Following the success of Pickwick Papers and Oliver Twist, Nicholas Nickleby was hailed as a comic triumph and firmly established Dickens as a 'literary gentleman'. It has a full supporting cast of delectable characters that range from the iniquitous Wackford Squeers and his family, to the delightful Mrs Nickleby, taking in the eccentric Crummles and his travelling players, the Mantalinis, the Kenwigs and many more. Combining these with typically Dickensian elements of burlesque and farce, the novel is eminently suited to dramatic adaptation. So great was the impact as it left Dickens' pen that many pirated versions appeared in print before the original was even finished. Often neglected by critics, Nicholas Nickleby has never ceased to delight readers and is widely regarded as one of the greatest comic masterpieces of nineteenth-centure literature.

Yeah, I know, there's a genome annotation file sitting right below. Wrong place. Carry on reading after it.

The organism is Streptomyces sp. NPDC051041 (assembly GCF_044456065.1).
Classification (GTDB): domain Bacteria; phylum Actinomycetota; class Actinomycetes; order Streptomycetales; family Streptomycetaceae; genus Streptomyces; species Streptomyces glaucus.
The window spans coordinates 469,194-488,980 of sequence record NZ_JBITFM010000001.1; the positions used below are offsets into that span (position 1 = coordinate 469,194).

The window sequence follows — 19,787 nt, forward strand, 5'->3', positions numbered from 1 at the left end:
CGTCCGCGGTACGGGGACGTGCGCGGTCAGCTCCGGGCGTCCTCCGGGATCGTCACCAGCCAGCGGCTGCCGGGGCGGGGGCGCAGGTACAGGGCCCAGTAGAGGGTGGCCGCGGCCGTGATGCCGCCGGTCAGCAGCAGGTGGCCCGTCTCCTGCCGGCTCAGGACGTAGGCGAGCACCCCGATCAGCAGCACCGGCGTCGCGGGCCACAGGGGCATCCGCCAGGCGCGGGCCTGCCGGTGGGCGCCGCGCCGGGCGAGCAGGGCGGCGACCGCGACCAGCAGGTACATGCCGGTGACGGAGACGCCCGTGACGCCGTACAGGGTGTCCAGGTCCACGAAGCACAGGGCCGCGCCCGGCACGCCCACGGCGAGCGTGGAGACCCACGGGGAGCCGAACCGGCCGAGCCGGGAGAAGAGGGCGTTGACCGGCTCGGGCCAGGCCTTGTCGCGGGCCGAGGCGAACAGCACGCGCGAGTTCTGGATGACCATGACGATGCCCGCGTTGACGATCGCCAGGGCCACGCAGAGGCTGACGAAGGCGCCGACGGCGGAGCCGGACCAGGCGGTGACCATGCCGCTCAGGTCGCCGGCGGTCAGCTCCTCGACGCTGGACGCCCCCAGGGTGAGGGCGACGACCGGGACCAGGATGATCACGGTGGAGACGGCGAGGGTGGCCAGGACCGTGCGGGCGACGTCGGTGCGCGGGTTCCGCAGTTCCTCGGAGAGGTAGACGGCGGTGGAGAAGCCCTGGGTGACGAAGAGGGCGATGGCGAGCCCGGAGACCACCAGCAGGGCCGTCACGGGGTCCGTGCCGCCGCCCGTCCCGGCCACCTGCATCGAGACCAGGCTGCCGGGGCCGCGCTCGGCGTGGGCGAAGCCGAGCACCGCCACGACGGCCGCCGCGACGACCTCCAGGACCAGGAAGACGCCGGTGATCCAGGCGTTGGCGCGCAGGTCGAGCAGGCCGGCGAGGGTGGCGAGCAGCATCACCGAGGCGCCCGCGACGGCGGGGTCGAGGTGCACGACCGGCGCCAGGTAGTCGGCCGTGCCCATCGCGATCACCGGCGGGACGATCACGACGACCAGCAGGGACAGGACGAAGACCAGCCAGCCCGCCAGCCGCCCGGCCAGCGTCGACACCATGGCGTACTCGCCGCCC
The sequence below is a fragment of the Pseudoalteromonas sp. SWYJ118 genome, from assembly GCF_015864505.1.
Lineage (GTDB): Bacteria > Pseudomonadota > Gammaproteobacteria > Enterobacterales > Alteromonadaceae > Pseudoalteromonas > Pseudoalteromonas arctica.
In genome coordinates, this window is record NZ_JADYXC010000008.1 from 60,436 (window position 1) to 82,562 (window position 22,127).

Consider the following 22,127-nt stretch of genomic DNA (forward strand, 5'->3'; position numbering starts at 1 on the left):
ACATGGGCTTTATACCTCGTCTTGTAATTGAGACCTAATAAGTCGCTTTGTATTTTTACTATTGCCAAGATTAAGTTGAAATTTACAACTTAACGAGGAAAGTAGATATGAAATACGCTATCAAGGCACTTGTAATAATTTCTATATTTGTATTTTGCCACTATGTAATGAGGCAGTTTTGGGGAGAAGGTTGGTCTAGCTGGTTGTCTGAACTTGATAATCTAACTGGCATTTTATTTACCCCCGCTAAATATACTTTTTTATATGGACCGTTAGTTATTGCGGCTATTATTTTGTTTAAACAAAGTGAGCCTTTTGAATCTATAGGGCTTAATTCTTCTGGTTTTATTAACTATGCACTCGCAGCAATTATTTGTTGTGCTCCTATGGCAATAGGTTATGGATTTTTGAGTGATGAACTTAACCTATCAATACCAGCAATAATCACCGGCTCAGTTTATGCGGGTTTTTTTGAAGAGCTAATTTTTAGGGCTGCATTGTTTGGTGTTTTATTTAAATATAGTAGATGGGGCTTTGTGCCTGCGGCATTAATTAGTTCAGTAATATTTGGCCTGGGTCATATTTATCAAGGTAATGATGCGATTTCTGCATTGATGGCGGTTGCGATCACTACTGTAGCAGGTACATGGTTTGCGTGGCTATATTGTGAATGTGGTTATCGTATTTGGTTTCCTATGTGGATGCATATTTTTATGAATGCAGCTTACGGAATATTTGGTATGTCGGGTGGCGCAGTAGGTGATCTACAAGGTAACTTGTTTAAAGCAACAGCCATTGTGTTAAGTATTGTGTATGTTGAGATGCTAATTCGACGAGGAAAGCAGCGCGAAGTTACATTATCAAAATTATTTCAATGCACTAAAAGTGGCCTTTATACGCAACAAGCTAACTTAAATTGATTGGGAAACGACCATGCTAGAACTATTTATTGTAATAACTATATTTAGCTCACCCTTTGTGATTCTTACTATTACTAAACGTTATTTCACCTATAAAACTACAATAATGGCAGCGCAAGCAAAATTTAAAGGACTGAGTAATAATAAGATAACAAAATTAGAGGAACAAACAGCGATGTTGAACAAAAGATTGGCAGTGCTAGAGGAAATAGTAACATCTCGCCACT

About the Author
Arguably one of the greatest writers of the Victorian era, Charles Dickens is the author of such literary masterpieces as A Tale of Two Cities (1859), A Christmas Carol (1843), David Copperfield (1850), and The Adventures of Oliver Twist (1839), among many others. Dickens' s indelible characters and timeless stories continue to resonate with readers around the world more than 130 years after his death. Dickens was born in 1812 and died in 1870.
Keith Carabine, Senior Honorary Research Fellow, University of Kent at Canterbury, and Chair of the Joseph Conrad Society (UK), is the author of The Life and Art: A Study of Conrad's 'Under Western Eyes' (1996) and the literary editor of Wordsworth Classics. He has also written on Sherwood Anderson, Dickens, Dostoevsky, Hawthorne, Hemingway, Wright Morris and Harriet Beecher Stowe.